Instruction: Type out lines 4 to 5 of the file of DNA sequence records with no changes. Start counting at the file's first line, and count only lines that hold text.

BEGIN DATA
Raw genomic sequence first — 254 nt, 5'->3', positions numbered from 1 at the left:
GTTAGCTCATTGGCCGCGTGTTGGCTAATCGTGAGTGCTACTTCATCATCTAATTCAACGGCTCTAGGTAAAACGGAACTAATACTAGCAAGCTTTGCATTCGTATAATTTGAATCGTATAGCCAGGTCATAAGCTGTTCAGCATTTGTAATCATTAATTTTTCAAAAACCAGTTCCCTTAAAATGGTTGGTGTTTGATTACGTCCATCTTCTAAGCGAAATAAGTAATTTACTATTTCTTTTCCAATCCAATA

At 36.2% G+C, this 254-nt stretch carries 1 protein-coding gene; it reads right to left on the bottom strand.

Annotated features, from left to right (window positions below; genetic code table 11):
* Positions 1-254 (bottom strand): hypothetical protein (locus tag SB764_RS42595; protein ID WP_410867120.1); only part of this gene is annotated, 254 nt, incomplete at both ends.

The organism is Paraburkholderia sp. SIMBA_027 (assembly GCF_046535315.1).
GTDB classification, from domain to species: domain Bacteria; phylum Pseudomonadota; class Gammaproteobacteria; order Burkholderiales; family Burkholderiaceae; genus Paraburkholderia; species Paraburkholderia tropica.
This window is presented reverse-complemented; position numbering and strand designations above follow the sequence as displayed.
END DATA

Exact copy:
Annotated features, from left to right (window positions below; genetic code table 11):
* Positions 1-254 (bottom strand): hypothetical protein (locus tag SB764_RS42595; protein ID WP_410867120.1); only part of this gene is annotated, 254 nt, incomplete at both ends.